Progressive Web Apps become superheroes when they can, while still providing a great baseline experience on less modern browsers. They're reliable, fast, engaging, and although they can do many of the things users expect from native apps, they don't take up a lot of space, or require a long install process.
In this workshop, we'll begin with a "classic" single page app, that's a bit bulky in size, has a slow initial load, doesn't work offline, and provides a very "basic" mobile web experience. We'll then enhance it in several ways, so that when key technologies are supported in your users' browsers, their experience ends up being substantially better!
First, we’ll add any mobile-specific metadata to the app, and look at how we can use android studio and the iOS simulator to test out our improvements. In order to reduce our page weight a little bit, we'll discuss how to choose between image types like png and jpeg, and some recent advances in compression.
Next, we'll add a service worker, and apply a few caching strategies to ultimately allow our app to work offline! Additionally, we'll take advantage of IndexedDb, so that new data created on a mobile device can be stored as a structured record, available both in our application and service worker scopes.
Then, we'll make use of Web Push and Notifications to engage our users bring them back into the app, and explore encryption and signing techniques that ensure our web clients only get messages that originate from our servers.
Finally, we’ll use Background Sync to further reduce our app’s dependency on a network connection, enabling it to be a free-standing piece of software that synchronizes with the rest of the world when possible.
Please make sure you have the following software installed before arriving at the workshop or beginning the course.
Please make sure you have the following general software installed
|✔||Node.js||>= 7.10||nvm is highly recommended for managing multiple node versions on a single machine|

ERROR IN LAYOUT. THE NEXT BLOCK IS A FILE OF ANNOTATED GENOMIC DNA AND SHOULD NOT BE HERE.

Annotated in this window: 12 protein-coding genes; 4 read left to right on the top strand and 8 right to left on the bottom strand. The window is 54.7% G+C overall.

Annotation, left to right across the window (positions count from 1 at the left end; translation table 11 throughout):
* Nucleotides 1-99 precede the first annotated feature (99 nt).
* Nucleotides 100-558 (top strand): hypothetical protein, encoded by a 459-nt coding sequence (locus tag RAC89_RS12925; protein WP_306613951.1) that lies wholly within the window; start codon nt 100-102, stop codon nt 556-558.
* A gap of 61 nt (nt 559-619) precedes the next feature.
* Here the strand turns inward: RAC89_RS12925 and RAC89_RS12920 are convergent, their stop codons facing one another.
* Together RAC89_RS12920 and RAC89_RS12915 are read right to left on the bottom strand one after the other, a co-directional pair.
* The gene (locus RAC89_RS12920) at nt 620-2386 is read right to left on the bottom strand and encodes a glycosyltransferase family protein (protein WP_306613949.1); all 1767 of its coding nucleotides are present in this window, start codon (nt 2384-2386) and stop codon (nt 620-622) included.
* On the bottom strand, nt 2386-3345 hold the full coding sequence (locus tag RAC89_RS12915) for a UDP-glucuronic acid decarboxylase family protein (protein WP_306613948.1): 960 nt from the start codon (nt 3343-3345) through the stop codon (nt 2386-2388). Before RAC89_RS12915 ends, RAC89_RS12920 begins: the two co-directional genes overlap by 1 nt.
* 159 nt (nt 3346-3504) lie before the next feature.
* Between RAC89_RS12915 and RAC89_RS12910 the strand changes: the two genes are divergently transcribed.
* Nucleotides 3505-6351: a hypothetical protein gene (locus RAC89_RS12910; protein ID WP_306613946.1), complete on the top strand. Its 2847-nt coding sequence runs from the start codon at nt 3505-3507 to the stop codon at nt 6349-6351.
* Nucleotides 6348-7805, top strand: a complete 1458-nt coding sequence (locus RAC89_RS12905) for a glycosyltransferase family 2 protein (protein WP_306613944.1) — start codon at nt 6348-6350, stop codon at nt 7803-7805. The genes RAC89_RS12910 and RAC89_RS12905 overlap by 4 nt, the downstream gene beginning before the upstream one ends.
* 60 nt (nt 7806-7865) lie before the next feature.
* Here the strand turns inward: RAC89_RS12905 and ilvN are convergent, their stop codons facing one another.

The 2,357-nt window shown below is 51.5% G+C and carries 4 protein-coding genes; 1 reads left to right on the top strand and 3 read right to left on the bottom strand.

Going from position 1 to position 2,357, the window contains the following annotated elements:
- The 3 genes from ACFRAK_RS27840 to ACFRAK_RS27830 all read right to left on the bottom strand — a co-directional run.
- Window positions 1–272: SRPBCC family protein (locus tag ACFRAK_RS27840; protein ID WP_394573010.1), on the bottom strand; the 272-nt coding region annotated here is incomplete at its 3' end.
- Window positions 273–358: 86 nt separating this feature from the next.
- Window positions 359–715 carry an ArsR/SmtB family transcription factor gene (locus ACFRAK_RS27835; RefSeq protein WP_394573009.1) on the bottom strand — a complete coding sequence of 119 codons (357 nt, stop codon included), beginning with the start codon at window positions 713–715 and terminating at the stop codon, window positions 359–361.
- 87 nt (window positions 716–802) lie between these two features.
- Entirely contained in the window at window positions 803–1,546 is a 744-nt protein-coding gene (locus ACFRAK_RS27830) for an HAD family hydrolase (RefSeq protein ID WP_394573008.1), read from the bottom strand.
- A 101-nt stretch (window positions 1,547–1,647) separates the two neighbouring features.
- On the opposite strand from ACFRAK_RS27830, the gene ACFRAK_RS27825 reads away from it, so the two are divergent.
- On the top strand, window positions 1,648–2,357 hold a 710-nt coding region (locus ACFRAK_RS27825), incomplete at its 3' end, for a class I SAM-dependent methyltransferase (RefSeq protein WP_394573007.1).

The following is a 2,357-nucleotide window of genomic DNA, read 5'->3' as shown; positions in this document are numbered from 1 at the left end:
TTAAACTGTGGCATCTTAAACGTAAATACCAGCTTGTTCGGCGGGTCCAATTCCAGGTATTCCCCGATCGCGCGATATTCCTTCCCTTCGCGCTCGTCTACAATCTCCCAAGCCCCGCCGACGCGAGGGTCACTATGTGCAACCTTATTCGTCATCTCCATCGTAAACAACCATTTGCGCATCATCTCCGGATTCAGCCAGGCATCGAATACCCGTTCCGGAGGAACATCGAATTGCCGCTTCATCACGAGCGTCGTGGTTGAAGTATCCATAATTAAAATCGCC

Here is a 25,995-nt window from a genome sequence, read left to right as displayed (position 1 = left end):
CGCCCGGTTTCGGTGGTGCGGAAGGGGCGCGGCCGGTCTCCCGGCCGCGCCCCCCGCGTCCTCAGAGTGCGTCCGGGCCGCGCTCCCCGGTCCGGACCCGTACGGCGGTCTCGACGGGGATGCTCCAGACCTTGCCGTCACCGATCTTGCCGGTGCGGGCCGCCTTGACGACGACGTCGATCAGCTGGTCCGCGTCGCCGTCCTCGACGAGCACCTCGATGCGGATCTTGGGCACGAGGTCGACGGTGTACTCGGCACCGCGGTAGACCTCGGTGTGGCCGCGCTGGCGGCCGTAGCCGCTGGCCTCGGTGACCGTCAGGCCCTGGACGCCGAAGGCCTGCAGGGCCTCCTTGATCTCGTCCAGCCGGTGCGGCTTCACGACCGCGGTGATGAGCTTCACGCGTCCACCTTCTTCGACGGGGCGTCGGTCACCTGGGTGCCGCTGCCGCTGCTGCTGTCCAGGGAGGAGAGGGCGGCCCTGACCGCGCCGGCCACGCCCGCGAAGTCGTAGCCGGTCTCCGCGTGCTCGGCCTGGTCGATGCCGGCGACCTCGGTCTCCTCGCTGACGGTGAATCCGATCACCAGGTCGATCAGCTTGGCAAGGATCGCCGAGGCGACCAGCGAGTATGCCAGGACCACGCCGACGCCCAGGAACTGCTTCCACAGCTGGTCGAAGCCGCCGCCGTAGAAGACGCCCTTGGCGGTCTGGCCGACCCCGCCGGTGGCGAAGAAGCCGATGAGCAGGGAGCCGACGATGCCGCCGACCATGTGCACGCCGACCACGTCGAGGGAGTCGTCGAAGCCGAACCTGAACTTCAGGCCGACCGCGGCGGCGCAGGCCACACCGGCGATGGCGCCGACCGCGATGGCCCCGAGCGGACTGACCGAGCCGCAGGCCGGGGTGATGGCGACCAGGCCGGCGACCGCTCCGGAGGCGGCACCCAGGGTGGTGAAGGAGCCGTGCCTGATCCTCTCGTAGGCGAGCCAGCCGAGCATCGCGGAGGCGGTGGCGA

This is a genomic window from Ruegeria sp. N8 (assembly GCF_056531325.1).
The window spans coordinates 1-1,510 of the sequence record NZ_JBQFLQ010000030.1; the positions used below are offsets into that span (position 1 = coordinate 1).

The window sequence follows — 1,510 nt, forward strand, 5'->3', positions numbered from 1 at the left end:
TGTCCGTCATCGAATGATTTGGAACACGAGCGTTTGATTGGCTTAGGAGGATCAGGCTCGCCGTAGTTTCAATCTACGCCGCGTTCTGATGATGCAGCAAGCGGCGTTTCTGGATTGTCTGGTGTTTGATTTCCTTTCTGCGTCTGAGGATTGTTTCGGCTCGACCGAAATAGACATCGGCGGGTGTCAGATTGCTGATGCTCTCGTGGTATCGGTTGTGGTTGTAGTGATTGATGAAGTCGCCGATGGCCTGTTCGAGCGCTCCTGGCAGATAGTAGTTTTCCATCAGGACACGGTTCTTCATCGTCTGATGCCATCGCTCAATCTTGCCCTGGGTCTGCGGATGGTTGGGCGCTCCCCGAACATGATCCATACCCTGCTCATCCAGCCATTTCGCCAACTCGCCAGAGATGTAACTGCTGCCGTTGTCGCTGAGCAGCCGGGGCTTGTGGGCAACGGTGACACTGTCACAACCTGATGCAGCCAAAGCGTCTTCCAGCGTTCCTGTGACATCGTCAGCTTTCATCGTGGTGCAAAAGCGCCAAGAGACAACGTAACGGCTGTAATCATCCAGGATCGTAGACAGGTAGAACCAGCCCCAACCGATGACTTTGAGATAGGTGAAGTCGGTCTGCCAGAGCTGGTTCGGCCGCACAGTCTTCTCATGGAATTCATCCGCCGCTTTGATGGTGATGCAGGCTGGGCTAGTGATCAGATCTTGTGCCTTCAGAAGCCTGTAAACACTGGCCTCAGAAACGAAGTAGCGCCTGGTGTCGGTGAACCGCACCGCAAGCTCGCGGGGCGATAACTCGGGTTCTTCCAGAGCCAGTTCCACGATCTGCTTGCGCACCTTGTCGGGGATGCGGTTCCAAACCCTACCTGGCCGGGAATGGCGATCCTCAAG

|✔||Visual Studio Code||>= 1.14||We'll be using several specific features of the VS Code editor. We can't force you to use it, but you'll miss out if you don't!|
|✔||Yarn||>= 0.24||An alternative to npm|
|✔||Firefox||>= 50||We'll need Firefox briefly in order to create certificates.|
|✔||SQLite 3||>= 3||Embedded database|
Additionally, to take advantage of syntax hilighting, static code analysis and other editor features, you'll want to install the latest version of the following VS Code extensions
|✔||sass-indented||Syntax highlighting and code completion support for Sass stylesheets|
|✔||jest||Syntax highlighting for Jest snapshot testing and in-editor test pass/fail statuses|
|vscode-icons||Better file and folder icons|
|rest-client||An in-editor REST client, so we can experiment with our API effortlessly|
Make sure you have these npm packages installed globally. This can be done by running
npm install -g <package-name>
Finally, while in the top-level folder of this project, download the and install this project's dependencies by running
We'll also need some certificates so we can run a development webserver over HTTPS. You can generate them by running
To start the server, run
(Pro tip: If everything looks like it works, but you can't access the page in your browser, make sure you're using HTTPS. Try https://localhost:3000/.)
This is a free-standing client/server Progressive Web App system, including
Project │ ├─ client/ 📱 React.js web client │ ├─ components/ 📊 React components │ │ │ │ │ ├─ my-thing/index.jsx Component implementation │ │ ├─ my-thing/index.test.js Component tests │ │ └─ my-thing/styles.scss Component styles │ │ │ ├─ routes/ 🔝 Top-level React components, each corresponding to a "page" in our app │ ├─ sass/ 💅 Global Sass stylesheets │ ├─ app.jsx 🎁 React "App" component │ ├─ index.js 🎬 Web client entry point │ └─ index.ejs 📄 Template for web client index.html │ ├─ db/ 💾 SQLite databases ├─ dist/ 📦 Web client development/production builds ├─ server/ 🛒 Node.js API to support the web client ├─ webpack/ ⚙️ Build configuration └─ .vapid.json 🔐 VAPID private and public keys
npm run prepcerts
To start the development server, run
npm run watch
If you want, you can start the API and UI independently, by running
npm run watch:api # API only npm run watch:ui # UI only
This will be an un-minified version of an exercise, and will include some webpack-specific tooling, intended only for development use
npm run build:dev
This will be an an optimized version of the exercise
npm run build:prod
npm run clean
While the general license for this project is the BSD 3-clause, the exercises themselves are proprietary and are licensed on a per-individual basis, usually as a result of purchasing a ticket to a public workshop, or being a participant in a private training.
Here are some guidelines for things that are OK and NOT OK, based on our understanding of how these licenses work: